(b)  From the London Review of Books:

(c)  From the New York Review of Books:

  1. A Way Out for Ukraine?“, Timothy Snyder (Prof History, Yale), 5 December 2013
  2. Fighting for the Soul of Ukraine“, Tim Judah (journalist for The Economist), 9 January 2014
  3. Ukraine: The New Dictatorship“, Timothy Snyder, 18 January 2014
  4. Ukraine: The Haze of Propaganda“, Timothy Snyder, 1 March 2014
  5. Fascism, Russia, and Ukraine“, Timothy Snyder, 20 March 2014

For More Information

(a)  Posts about Russia:

  1. More news about Russia’s demographic collapse, 6 June 2008
  2. “The Medvedev Doctrine and American Strategy”, by George Friedman, 4 September 2008
  3. Rumors of financial war: Russia vs. US, 22 September 2008
  4. Before we reignite the cold war, what happened in Georgia?, 12 December 2008
  5. More weekend reading; information you want to have!, 23 December 2008 — Russia as the last man standing in a region of demographic collapse.
  6. A free lesson from Russia: how to manage a banking crisis, 6 February 2009
  7. “The Russian Economy and Russian Power” by George Friedman of Stratfor, 2 August 2009
  8. How the Soviet Menace was over-hyped – and what we can learn from this, 13 October 2009
  9. A view of the world from Russia, 30 May 2010
  10. The Truth and Beauty about the Pussy Riot, 26 September 2012
  11. The Truth and Beauty about Russia, 1 October 2012

(b)  Posts about the Georgia-Russia conflict (learning from the previous cycle):

  1. Perhaps *the* question about the Georgia – Russia conflict, 10 August 2008
  2. Keys to interpreting news about the Georgia – Russia fighting, 12 August 2008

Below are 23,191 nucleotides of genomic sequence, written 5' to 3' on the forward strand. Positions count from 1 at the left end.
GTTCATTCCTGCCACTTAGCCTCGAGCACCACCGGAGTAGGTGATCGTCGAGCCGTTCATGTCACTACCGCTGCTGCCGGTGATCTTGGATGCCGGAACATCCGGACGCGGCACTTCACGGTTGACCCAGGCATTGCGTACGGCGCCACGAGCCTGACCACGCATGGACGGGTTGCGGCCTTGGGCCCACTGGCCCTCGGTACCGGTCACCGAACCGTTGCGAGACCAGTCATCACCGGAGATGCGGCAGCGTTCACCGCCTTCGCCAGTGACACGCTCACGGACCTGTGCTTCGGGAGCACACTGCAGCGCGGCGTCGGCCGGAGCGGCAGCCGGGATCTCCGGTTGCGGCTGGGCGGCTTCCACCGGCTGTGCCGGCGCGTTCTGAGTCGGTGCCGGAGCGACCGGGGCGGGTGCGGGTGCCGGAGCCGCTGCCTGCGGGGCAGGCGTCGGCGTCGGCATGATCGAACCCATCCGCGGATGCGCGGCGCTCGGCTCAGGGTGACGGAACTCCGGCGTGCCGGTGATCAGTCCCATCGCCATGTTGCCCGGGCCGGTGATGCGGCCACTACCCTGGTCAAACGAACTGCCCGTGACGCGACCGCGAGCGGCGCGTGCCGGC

3. What did we learn from the Russia – Georgia conflict?, 13 August 2008
  4. Comments on the Georgia-Russia fighting: Buchanan is profound, McCain is nuts, 15 August 2008
  5. Best insight yet about America and the Georgia-Russia fighting, 15 August 2008
  6. Georgia = Grenada, an antidote to Cold War II, 16 August 2008

(c)  Posts about grand strategy:

  1. America’s Most Dangerous Enemy , 1 March 2006
  2. One step beyond Lind: What is America’s geopolitical strategy? , 28 October 2007
  3. America’s grand strategy: lessons from our past , 30 June 2008  – chapter 1 in a series of notes
  4. President Grant warns us about the dangers of national hubris , 1 July 2008 – chapter 2
  5. America’s grand strategy, now in shambles , 2 July 2008 — chapter 3
  6. America’s grand strategy, insanity at work , 7 July 2008 — chapter 4
  7. Geopolitical analysis need not be war-mongering , 9 July 2008 — chapter 7
  8. The King of Brobdingnag comments on America’s grand strategy, 18 November 2008
  9. Is America a destabilizing force in the world?, 23 January 2009